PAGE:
Big Brothers Big Sisters of Johnson County, a 4-H youth development program, began as the Iowa City PALS program; it was created from an Urban 4-H “big sisters” program and the Optimist “Uncles” program. PALS was a 4-H and youth program that received in-kind support from Johnson County Extension since its beginning. In January 1976, the Iowa City Council approved a $7,000 allocation and a part-time director was hired. 
 
4-H outreach continued into the 1980’s. In 1980, the first 4-H Club for youths with physical or mental disabilities was established in Johnson County. 13 members participated and the program was a cooperative effort with Systems Unlimited. 
 
In 1986, Big Brothers Big Sisters of Johnson County received full affiliation from Big Brothers Big Sisters of America and the program name was changed. One-to-one matches between youth from single parent families and adult volunteers was the core of the program. These community matches are still a vital part of Big Brothers Big Sisters, but school based mentoring is also an important component. Bowl for Kids Sake is an annual fundraiser for the program.
 
Traditional 4-H clubs also continued in the 1980’s with an emphasis on recruiting new members and 4-H Leader training. Members were recruited through new school visits early in the decade, 4-H Findout Meetings later in the decade, and a New Member Night was initiated to help new members learn about all the possibilities 4-H membership offered. In 1984, 200 individuals attended New Member Night activities and in 1985, there was a 7% increase in new members over the previous year. All 4-H Clubs were represented at a six-session leader training program in 1984, and club project leaders increased from 10 in 1983 to 25 in 1984.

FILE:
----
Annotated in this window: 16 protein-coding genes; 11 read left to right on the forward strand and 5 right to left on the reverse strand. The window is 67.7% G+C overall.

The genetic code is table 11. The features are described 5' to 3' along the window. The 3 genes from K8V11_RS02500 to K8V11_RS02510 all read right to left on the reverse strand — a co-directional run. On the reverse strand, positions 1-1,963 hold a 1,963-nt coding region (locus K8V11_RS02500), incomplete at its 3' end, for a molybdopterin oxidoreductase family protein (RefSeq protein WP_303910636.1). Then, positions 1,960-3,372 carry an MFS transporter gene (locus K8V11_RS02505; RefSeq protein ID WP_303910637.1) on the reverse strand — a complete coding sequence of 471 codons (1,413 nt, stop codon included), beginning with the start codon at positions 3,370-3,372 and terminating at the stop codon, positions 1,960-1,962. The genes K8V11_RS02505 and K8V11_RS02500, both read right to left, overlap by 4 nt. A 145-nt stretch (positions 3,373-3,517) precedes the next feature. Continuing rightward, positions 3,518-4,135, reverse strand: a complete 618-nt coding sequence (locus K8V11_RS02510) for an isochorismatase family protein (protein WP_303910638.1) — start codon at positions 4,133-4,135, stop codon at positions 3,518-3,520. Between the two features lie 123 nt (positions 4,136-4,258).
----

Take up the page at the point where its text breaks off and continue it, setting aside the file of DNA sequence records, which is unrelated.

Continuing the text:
IJohnson County 4-H'ers service projectn 1982, 47% of Johnson County 4-H members lived on farms, 30% lived in the country but not on farms, and 23% lived in cities. This contrasts with national 4-H membership of 17% of youths living on farms, 44% living in the country but not on farms, and 39 % living in cities. 
 
In 1986, Jan Temple was named Home Economist and her position was dedicated solely to Johnson County instead of sharing with an adjacent county. Also that year, Fremont Isaacs celebrated his 30-year anniversary as Fair Manager. During the mid-1980’s, 4-H club names were reviewed for political correctness. Clubs with “sexist” names were urged to change their names, for example, the Sharonettes club was renamed Sharon Center Sensations in 1985.
 
The 1990’s started with 33 4-H clubs with 194 male members and 338 female members with total enrollment of 532. In 1990, Steve and Sue Wolken were honored with the State 4-H Alumni Award. They started the city club, Hawkeye Helpers, in the late 1970’s to make 4-H more accessible to urban youth.
 
In the early 2000’s, the 4-H and youth program expanded to reach youth through school enrichment programs, including nutrition education. In 2003, an after school program coordinator was employed to work with after school programs in schools and communities. The 4-H and youth development program has expanded to meet the needs of youth in Johnson County through taking programs to youth where they live, recruiting and supporting volunteers in all programs, and receiving financial and community support from businesses and organizations.
 

Conclusion

Johnson County 4-H has experienced numerous changes over the years. What has not changed is the 4-H commitment to youth and helping youth address the issues of the time. Early 4-H clubs address the agricultural need for food production and home economics immediately following World War I. Modern clubs teach healthy living, effective planning, volunteerism and community service. The ongoing goal of providing meaningful educational experiences, leadership, personal growth, and helping youth develop into effective citizens remains and thousands of youth have benefited from their Johnson County 4-H experience. Many of today’s community leaders were 4-H members and many Johnson County families have multiple generations of 4-H members. The 4-H fair remains free of charge and both the Fair Board and Johnson County Extension remain committed to youth development and 4-H youth programs.
 
Johnson County 4-H'ers      Johnson County Extension Office
 
 
Compiled by Kara Logsden
with assistance from Leigh Ann Jero, Johnson County Historical Society, Janet Martin, Dianna Mishler, and Gene Mohling.